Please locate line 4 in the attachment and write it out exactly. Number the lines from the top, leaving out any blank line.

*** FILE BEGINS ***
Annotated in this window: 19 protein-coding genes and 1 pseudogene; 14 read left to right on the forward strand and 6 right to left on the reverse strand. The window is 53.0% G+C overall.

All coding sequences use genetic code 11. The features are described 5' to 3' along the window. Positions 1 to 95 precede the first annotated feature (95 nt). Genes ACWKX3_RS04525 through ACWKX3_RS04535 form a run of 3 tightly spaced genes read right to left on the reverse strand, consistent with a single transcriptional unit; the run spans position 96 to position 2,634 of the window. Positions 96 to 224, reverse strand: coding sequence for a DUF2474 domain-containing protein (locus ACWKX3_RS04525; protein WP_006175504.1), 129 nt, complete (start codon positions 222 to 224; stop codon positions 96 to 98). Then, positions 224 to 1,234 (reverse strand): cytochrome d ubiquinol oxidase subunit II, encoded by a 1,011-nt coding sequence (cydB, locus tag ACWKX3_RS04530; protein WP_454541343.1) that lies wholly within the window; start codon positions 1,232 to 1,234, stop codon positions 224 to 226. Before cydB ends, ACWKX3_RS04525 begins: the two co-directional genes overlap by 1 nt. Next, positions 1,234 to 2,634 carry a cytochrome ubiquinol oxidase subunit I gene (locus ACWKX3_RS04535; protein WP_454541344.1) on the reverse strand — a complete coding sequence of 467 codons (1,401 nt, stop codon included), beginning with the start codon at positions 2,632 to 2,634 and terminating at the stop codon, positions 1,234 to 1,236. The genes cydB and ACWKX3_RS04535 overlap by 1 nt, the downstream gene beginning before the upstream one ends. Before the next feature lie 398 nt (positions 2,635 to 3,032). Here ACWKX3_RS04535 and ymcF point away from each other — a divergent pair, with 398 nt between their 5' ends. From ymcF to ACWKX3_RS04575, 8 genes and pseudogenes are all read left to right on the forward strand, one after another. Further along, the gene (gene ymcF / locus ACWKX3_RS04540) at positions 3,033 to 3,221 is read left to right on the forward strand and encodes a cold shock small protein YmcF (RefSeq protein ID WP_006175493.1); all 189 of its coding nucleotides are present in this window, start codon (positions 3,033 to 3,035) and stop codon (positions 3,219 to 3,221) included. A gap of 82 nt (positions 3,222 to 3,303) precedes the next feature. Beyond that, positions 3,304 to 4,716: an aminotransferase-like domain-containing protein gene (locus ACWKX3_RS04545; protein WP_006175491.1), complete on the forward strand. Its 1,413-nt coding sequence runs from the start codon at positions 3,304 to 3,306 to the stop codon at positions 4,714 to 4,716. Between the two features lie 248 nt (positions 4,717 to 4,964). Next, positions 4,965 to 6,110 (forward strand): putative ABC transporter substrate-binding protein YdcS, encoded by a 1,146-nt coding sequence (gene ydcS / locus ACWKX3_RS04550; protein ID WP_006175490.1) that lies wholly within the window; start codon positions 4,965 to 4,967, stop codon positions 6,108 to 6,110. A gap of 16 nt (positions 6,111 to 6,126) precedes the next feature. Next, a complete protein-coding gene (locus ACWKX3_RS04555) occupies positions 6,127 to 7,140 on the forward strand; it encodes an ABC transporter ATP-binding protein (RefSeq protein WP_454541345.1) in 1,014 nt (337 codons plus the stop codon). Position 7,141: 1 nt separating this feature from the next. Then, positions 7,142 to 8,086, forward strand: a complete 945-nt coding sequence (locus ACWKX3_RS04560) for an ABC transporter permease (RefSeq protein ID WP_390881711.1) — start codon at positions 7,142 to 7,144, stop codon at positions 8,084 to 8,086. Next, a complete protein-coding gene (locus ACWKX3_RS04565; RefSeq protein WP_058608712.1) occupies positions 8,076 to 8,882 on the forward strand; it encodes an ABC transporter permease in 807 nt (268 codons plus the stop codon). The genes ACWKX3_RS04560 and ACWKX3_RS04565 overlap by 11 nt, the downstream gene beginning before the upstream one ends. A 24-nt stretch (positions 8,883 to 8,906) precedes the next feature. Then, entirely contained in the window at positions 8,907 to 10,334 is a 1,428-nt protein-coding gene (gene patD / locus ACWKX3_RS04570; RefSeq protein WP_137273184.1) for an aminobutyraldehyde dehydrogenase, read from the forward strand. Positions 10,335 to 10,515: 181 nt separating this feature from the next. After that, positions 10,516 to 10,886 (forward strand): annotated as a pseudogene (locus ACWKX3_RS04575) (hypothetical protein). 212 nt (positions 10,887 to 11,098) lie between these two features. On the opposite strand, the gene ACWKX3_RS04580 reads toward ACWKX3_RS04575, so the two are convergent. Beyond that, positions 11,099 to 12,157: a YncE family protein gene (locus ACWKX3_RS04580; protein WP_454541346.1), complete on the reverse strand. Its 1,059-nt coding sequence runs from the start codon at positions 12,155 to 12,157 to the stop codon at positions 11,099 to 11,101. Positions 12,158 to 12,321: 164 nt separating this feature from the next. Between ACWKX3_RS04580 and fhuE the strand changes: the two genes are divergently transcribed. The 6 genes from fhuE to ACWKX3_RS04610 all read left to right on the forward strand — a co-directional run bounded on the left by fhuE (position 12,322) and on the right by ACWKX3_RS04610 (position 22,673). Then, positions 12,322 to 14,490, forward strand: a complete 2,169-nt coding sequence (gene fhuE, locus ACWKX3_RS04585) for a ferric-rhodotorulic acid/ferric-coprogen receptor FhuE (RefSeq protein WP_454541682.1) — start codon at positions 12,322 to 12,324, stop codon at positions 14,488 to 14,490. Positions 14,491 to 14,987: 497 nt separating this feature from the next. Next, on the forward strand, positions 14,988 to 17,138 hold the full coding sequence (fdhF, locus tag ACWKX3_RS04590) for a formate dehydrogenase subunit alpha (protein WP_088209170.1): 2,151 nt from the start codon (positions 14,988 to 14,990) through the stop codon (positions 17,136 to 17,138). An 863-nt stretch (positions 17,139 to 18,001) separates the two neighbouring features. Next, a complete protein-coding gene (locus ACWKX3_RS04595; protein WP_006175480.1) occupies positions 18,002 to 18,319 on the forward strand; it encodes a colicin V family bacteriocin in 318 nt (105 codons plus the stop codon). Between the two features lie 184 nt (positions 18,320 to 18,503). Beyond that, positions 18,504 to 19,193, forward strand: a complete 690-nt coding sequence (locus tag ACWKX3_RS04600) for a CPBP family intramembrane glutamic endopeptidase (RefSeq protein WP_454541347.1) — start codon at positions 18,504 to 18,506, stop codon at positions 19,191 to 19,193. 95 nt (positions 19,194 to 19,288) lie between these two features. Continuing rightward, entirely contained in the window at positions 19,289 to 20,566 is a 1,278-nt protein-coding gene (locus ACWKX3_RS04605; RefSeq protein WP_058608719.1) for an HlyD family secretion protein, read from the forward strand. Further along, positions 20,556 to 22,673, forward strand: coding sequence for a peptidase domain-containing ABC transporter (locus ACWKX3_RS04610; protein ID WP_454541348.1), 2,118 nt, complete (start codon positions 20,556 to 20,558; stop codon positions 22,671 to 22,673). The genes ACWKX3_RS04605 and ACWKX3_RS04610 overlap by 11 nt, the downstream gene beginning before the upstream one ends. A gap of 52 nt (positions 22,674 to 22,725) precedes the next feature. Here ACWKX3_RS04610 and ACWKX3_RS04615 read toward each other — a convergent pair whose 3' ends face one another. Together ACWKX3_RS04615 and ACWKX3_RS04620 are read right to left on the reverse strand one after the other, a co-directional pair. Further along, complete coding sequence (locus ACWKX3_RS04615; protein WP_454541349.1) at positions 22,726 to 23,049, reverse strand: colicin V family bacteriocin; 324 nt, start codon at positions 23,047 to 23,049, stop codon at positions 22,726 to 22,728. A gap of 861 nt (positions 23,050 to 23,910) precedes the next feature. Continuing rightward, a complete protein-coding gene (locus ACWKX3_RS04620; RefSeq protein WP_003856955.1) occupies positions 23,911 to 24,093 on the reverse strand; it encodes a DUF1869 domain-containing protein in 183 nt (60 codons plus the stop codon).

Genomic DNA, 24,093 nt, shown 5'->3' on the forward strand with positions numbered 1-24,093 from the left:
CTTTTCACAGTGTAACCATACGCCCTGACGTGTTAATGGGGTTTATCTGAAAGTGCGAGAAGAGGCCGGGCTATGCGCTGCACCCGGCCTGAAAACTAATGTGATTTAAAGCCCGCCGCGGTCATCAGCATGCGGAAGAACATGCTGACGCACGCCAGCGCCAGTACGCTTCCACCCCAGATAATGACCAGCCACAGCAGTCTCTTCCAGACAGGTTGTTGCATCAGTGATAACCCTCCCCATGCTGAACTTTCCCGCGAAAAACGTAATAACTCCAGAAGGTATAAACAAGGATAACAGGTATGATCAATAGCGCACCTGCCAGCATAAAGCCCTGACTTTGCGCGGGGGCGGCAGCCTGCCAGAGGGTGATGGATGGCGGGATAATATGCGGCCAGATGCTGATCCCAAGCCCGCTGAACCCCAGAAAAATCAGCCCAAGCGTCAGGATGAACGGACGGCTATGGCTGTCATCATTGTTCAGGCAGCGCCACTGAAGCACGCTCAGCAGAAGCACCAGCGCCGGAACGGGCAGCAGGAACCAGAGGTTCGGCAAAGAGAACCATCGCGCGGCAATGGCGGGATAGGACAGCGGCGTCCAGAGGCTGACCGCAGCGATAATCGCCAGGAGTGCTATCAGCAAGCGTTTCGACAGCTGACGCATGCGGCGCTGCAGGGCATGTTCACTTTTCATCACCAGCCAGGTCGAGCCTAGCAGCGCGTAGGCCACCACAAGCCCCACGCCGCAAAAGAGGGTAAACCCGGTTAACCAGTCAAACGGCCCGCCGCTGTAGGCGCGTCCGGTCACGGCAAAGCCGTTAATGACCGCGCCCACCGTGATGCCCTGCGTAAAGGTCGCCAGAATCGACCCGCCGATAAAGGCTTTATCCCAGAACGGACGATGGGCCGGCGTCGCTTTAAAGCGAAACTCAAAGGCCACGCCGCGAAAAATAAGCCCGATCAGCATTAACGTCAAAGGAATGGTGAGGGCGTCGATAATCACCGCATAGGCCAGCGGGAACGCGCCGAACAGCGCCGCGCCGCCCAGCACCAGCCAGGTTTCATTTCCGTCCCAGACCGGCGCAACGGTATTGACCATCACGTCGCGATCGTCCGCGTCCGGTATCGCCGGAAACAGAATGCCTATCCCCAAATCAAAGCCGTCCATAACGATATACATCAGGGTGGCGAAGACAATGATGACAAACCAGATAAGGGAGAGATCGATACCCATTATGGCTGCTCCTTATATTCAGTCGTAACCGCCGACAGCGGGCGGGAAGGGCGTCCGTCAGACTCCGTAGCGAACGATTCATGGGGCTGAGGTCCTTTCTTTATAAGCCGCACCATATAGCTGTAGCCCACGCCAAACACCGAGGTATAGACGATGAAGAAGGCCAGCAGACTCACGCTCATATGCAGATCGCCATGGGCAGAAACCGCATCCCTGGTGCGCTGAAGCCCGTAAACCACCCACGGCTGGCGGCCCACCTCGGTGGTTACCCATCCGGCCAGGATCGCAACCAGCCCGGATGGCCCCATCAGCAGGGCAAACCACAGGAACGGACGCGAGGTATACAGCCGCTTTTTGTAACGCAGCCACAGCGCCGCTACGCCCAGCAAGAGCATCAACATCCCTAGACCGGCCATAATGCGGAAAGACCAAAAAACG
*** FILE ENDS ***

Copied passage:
CTTTTCACAGTGTAACCATACGCCCTGACGTGTTAATGGGGTTTATCTGAAAGTGCGAGAAGAGGCCGGGCTATGCGCTGCACCCGGCCTGAAAACTAATGTGATTTAAAGCCCGCCGCGGTCATCAGCATGCGGAAGAACATGCTGACGCACGCCAGCGCCAGTACGCTTCCACCCCAGATAATGACCAGCCACAGCAGTCTCTTCCAGACAGGTTGTTGCATCAGTGATAACCCTCCCCATGCTGAACTTTCCCGCGAAAAACGTAATAACTCCAGAAGGTATAAACAAGGATAACAGGTATGATCAATAGCGCACCTGCCAGCATAAAGCCCTGACTTTGCGCGGGGGCGGCAGCCTGCCAGAGGGTGATGGATGGCGGGATAATATGCGGCCAGATGCTGATCCCAAGCCCGCTGAACCCCAGAAAAATCAGCCCAAGCGTCAGGATGAACGGACGGCTATGGCTGTCATCATTGTTCAGGCAGCGCCACTGAAGCACGCTCAGCAGAAGCACCAGCGCCGGAACGGGCAGCAGGAACCAGAGGTTCGGCAAAGAGAACCATCGCGCGGCAATGGCGGGATAGGACAGCGGCGTCCAGAGGCTGACCGCAGCGATAATCGCCAGGAGTGCTATCAGCAAGCGTTTCGACAGCTGACGCATGCGGCGCTGCAGGGCATGTTCACTTTTCATCACCAGCCAGGTCGAGCCTAGCAGCGCGTAGGCCACCACAAGCCCCACGCCGCAAAAGAGGGTAAACCCGGTTAACCAGTCAAACGGCCCGCCGCTGTAGGCGCGTCCGGTCACGGCAAAGCCGTTAATGACCGCGCCCACCGTGATGCCCTGCGTAAAGGTCGCCAGAATCGACCCGCCGATAAAGGCTTTATCCCAGAACGGACGATGGGCCGGCGTCGCTTTAAAGCGAAACTCAAAGGCCACGCCGCGAAAAATAAGCCCGATCAGCATTAACGTCAAAGGAATGGTGAGGGCGTCGATAATCACCGCATAGGCCAGCGGGAACGCGCCGAACAGCGCCGCGCCGCCCAGCACCAGCCAGGTTTCATTTCCGTCCCAGACCGGCGCAACGGTATTGACCATCACGTCGCGATCGTCCGCGTCCGGTATCGCCGGAAACAGAATGCCTATCCCCAAATCAAAGCCGTCCATAACGATATACATCAGGGTGGCGAAGACAATGATGACAAACCAGATAAGGGAGAGATCGATACCCATTATGGCTGCTCCTTATATTCAGTCGTAACCGCCGACAGCGGGCGGGAAGGGCGTCCGTCAGACTCCGTAGCGAACGATTCATGGGGCTGAGGTCCTTTCTTTATAAGCCGCACCATATAGCTGTAGCCCACGCCAAACACCGAGGTATAGACGATGAAGAAGGCCAGCAGACTCACGCTCATATGCAGATCGCCATGGGCAGAAACCGCATCCCTGGTGCGCTGAAGCCCGTAAACCACCCACGGCTGGCGGCCCACCTCGGTGGTTACCCATCCGGCCAGGATCGCAACCAGCCCGGATGGCCCCATCAGCAGGGCAAACCACAGGAACGGACGCGAGGTATACAGCCGCTTTTTGTAACGCAGCCACAGCGCCGCTACGCCCAGCAAGAGCATCAACATCCCTAGACCGGCCATAATGCGGAAAGACCAAAAAACG